User support has been in existence since the inception of computers in business and with their workforce dependent on technology, organizations depend on the quality of information technology (IT) support services to quickly restore and prevent any downtime due to any failure in technology or its use. Standardization of systems, and the speed with which knowledge becomes redundant, means that support‑personnel technical knowledge is gained and discarded on a continuing basis. This research evaluates how an organization can conceptualize knowledge management (KM) of IT Support in order to maximize user productivity. Grounded Theory approach is used to explore the knowledge management activities and processes present within the Electronic and Information Technology (EIT) group of a multidisciplinary research centre called iThemba Laboratory for Accelerator Based Science (LABS). Firstly, the approach involved participant observation to gather information about the work flow of EIT support forming the first attempt at open coding. Secondly, semi‑structured interviews, as well as the use of the Repertory Grid Technique were used to gather multiple perspectives of support personnel. Extant literature was then incorporated to develop the emergent theory. This research found that the knowledge management foundation for IT Support is strategy and culture based on the constructs of commitment and reciprocity. Further, communication and competency were identified as additional enabling conditions. From this, an adapted KM model for IT Support Service is presented. The model agrees with Nonaka and Konno's 'ba' concept within the Socialization‑Externalization‑Combination‑Internalization (SECI) process. Every transition between the quadrants representing ba (knowledge platforms) requires 'conversion energy', in agreement with IT Service Management Service Management Functions of Microsoft's Operations Framework.
Keywords: knowledge management, information technology, support service, repertory grid, grounded theory
Situated, Embodied Human Interaction and its Implications for Context Building in Knowledge Mobilisation Design pp368‑377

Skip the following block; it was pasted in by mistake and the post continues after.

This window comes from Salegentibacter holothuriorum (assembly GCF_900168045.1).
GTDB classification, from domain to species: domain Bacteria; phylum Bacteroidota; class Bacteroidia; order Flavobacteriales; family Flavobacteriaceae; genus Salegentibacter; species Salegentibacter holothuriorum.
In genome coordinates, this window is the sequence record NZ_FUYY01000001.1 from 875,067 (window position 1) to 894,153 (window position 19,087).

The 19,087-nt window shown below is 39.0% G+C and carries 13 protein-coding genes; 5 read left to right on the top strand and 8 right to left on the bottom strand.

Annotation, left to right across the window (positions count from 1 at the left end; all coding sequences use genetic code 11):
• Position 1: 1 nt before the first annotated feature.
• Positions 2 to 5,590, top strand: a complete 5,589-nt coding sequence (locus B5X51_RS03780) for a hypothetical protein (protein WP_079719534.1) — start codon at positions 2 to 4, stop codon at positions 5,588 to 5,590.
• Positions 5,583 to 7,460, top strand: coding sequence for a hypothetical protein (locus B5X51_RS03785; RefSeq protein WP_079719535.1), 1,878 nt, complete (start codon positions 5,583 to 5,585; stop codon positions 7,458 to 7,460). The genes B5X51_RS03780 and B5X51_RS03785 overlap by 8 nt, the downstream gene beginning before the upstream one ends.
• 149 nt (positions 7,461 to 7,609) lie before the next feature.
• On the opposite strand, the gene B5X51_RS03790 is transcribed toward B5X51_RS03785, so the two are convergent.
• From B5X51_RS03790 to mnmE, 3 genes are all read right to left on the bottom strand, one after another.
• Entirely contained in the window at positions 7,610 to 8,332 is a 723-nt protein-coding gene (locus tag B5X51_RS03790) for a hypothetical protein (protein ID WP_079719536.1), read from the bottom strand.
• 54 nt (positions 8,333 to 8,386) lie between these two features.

System design is mostly guided by the computational model of the mind, known as computational cognitivism. This model, traditionally based on Turing's Universal Machine, looms large behind the bulk of system design even in Intelligence Augmentation (IA) approach to human‑computer interaction, although with the seemingly obvious exception of connectionist approaches (e.g. neural networks, swarm intelligence). Other extensive computational models do exist (e.g. Hintikka and Mutanen's trial‑and‑error computability model and Peirce's semiotic model) but they have not yet been implemented in working computer systems. Computational cognitivism pictures the mind as a disembodied, decontextualized calculating machine, operating with logical‑ syntactic rules and principles. This view has in contemporary times been challenged from the quarters of biology, sociology, anthropology, linguistics, psychology and economics. Perhaps the best comprehensive label for this critical approach is grounded cognition. Grounded cognition conceptualises the mind as a complex process related to and partially constituted by body, environment, other minds and artefacts, thus calling for a corresponding re‑evaluation of knowing, understanding, learning, perception, action, interaction and reasoning. The aim of this paper is to tentatively examine whether these insights into natural cognition could inform the system design of mobile systems which support nomadic knowledge workers as well as the man in the street. Computer supported (automated) context building is of special interest here as the human way(s) of being in the world presents a particular challenge to this part of system design.